Public Health education: making it real
The aim of the program is to ‘provide students wi
Dec 22, 2014
The aim of the program is to ‘provide students wi
Dr Jo Lander writes:
In 2010, the influential medical journal The Lancet published a commissioned report on health professional education for the 21st century. It was scathing.
Despite ‘groundbreaking reforms’ 100 years ago, which saw the integration of modern science into university health professional education, this education has not kept pace with the challenges which have arisen in the intervening years, including ‘glaring gaps and inequities in health (that) persist both within and between countries’.
To blame are irrelevant curricula and a maldistribution of health education institutions which do not align with areas of need.
The authors call for reform, recommending a more global outlook, including transformative learning to create leaders and agents of change and an interdependence of learning institutions, which enables mutual learning and collaboration.
Health professional education should transcend the confines of the classroom, instil social accountability, be systems-based (rather than science-based or problem-based), be collaborative (between institutions), inter-professional, foster cultural sensitivity and feature cross-cultural and cross-national experiential learning.
The Classroom in the Field (CIF) project was established to address many of these issues. It is a collaborative venture, led by Dr Giselle Manalo, between the School of Public Health at the University of Sydney and partners in the Philippines: Health Human Resource Development Bureau of the Department of Health, University of the Philippines Manila, Zuellig Family Foundation and United Nations Population Fund Philippines.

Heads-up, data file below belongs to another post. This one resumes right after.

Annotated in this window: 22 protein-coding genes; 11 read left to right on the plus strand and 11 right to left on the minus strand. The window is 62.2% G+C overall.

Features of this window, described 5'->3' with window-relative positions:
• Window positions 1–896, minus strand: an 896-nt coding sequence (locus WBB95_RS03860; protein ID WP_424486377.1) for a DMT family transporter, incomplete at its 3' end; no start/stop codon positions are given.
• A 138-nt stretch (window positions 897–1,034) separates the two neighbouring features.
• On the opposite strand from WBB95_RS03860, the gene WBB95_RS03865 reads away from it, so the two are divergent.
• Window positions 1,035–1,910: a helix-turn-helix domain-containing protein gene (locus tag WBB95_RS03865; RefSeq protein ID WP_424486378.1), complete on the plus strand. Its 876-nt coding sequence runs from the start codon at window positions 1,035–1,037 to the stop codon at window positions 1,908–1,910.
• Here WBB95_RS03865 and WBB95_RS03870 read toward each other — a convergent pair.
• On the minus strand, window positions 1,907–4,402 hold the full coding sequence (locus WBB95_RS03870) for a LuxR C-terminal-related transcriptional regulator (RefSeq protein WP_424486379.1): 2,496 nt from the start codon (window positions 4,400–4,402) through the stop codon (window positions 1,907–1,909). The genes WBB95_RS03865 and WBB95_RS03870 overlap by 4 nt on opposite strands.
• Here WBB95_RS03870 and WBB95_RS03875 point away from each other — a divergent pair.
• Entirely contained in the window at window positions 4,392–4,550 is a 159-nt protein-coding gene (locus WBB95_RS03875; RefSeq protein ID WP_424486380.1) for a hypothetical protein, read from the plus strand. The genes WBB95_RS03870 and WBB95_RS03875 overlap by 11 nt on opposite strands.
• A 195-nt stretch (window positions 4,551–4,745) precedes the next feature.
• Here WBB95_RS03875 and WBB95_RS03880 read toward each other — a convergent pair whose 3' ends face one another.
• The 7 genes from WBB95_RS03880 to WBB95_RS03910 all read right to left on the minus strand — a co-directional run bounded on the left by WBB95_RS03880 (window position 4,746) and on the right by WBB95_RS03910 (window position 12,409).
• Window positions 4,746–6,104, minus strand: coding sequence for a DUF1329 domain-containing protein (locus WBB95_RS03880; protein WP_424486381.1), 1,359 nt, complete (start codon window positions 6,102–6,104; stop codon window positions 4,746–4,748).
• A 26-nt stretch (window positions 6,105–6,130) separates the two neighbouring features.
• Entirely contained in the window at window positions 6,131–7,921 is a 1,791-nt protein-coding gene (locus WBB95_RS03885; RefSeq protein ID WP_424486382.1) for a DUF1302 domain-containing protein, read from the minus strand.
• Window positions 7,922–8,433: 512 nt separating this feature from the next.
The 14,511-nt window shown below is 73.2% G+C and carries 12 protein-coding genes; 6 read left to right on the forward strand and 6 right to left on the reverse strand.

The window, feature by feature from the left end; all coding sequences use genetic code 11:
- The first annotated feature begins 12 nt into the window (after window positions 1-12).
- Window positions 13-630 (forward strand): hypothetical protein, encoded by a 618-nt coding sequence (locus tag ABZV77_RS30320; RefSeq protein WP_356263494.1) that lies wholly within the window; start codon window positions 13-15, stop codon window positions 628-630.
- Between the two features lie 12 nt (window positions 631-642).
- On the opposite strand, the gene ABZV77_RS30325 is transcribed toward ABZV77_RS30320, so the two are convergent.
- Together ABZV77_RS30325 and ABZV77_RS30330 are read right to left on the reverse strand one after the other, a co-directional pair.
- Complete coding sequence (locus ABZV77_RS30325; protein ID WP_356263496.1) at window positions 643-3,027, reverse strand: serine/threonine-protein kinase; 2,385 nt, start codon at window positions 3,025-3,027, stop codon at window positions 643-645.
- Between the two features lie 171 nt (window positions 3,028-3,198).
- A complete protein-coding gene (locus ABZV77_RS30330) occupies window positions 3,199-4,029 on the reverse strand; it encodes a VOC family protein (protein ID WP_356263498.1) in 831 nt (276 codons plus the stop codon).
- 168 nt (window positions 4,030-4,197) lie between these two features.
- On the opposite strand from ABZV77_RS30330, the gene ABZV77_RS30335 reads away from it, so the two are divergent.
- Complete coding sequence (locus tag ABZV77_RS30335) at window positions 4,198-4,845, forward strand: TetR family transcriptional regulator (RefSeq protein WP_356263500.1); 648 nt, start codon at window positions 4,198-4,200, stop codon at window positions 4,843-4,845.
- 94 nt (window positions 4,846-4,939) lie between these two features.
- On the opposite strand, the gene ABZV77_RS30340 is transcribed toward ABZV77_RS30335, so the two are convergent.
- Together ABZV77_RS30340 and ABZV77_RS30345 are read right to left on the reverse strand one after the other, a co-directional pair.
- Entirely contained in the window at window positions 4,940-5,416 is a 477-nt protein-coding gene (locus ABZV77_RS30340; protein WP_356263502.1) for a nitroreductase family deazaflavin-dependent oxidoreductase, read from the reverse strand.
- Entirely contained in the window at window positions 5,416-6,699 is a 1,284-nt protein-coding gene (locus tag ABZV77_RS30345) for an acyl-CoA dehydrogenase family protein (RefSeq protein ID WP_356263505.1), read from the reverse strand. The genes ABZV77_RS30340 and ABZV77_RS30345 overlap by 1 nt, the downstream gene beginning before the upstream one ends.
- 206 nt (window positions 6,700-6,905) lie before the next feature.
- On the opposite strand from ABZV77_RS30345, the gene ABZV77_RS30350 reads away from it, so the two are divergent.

The aim of the program is to ‘provide students with a contextual understanding of “on the ground” approaches to international health issues and to provide insight into community-based educational programmes and community mobilization, the complexities of the Philippine health system and the implementation of health programmes at the national, regional, municipal, city and village levels’.
Now in its second year of operation, the CIF program enables students selected from the Master of International Health cohort on the basis of academic merit and an interview (of which cultural competence is an important element) to undertake a 2 month placement in the Philippines with one of the partner organisations, a placement which is integrated with relevant electives from the degree program.
In January 2015, for the first time, two Aboriginal students from the Graduate Diploma in Indigenous Health Promotion will be taking part, with a placement in an Indigenous community.
In 2013-4, students were either supported by a scholarship from the School or self-funded; for 2014-5 two of the six students will receive partial funding from the School while the remaining four students will receive partial funding from AsiaBound grants.